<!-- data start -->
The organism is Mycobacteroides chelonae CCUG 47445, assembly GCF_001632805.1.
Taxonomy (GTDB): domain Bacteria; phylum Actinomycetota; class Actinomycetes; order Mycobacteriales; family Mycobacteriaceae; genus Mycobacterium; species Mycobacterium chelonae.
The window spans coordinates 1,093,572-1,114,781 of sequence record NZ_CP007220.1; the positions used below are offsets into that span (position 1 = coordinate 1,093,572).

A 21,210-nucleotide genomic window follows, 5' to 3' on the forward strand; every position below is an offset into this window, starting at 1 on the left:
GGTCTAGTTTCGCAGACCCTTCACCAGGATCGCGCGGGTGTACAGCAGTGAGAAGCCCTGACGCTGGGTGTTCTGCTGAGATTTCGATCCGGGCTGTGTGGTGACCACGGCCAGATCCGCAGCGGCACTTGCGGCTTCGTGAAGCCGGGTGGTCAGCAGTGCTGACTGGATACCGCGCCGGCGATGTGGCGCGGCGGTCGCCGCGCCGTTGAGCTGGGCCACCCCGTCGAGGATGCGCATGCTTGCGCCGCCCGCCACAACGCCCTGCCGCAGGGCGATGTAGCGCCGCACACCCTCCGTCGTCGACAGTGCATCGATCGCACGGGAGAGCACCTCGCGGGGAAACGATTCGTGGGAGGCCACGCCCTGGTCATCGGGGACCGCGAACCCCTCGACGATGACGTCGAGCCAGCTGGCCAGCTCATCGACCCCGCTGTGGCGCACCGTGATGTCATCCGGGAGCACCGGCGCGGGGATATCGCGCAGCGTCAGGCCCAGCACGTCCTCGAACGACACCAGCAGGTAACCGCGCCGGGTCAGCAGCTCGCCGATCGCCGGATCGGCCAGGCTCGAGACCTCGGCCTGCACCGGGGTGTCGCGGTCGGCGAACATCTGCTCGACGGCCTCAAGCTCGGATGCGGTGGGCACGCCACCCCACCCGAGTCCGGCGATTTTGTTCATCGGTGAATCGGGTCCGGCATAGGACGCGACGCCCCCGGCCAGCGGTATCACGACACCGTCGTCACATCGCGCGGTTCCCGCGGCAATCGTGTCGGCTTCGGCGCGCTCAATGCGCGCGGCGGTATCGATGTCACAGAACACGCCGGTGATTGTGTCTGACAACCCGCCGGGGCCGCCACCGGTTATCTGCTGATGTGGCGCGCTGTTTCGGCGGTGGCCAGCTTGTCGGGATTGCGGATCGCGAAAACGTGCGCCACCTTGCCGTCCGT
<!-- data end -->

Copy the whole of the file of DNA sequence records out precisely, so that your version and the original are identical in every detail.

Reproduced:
The organism is Mycobacteroides chelonae CCUG 47445, assembly GCF_001632805.1.
Taxonomy (GTDB): domain Bacteria; phylum Actinomycetota; class Actinomycetes; order Mycobacteriales; family Mycobacteriaceae; genus Mycobacterium; species Mycobacterium chelonae.
The window spans coordinates 1,093,572-1,114,781 of sequence record NZ_CP007220.1; the positions used below are offsets into that span (position 1 = coordinate 1,093,572).

A 21,210-nucleotide genomic window follows, 5' to 3' on the forward strand; every position below is an offset into this window, starting at 1 on the left:
GGTCTAGTTTCGCAGACCCTTCACCAGGATCGCGCGGGTGTACAGCAGTGAGAAGCCCTGACGCTGGGTGTTCTGCTGAGATTTCGATCCGGGCTGTGTGGTGACCACGGCCAGATCCGCAGCGGCACTTGCGGCTTCGTGAAGCCGGGTGGTCAGCAGTGCTGACTGGATACCGCGCCGGCGATGTGGCGCGGCGGTCGCCGCGCCGTTGAGCTGGGCCACCCCGTCGAGGATGCGCATGCTTGCGCCGCCCGCCACAACGCCCTGCCGCAGGGCGATGTAGCGCCGCACACCCTCCGTCGTCGACAGTGCATCGATCGCACGGGAGAGCACCTCGCGGGGAAACGATTCGTGGGAGGCCACGCCCTGGTCATCGGGGACCGCGAACCCCTCGACGATGACGTCGAGCCAGCTGGCCAGCTCATCGACCCCGCTGTGGCGCACCGTGATGTCATCCGGGAGCACCGGCGCGGGGATATCGCGCAGCGTCAGGCCCAGCACGTCCTCGAACGACACCAGCAGGTAACCGCGCCGGGTCAGCAGCTCGCCGATCGCCGGATCGGCCAGGCTCGAGACCTCGGCCTGCACCGGGGTGTCGCGGTCGGCGAACATCTGCTCGACGGCCTCAAGCTCGGATGCGGTGGGCACGCCACCCCACCCGAGTCCGGCGATTTTGTTCATCGGTGAATCGGGTCCGGCATAGGACGCGACGCCCCCGGCCAGCGGTATCACGACACCGTCGTCACATCGCGCGGTTCCCGCGGCAATCGTGTCGGCTTCGGCGCGCTCAATGCGCGCGGCGGTATCGATGTCACAGAACACGCCGGTGATTGTGTCTGACAACCCGCCGGGGCCGCCACCGGTTATCTGCTGATGTGGCGCGCTGTTTCGGCGGTGGCCAGCTTGTCGGGATTGCGGATCGCGAAAACGTGCGCCACCTTGCCGTCCGT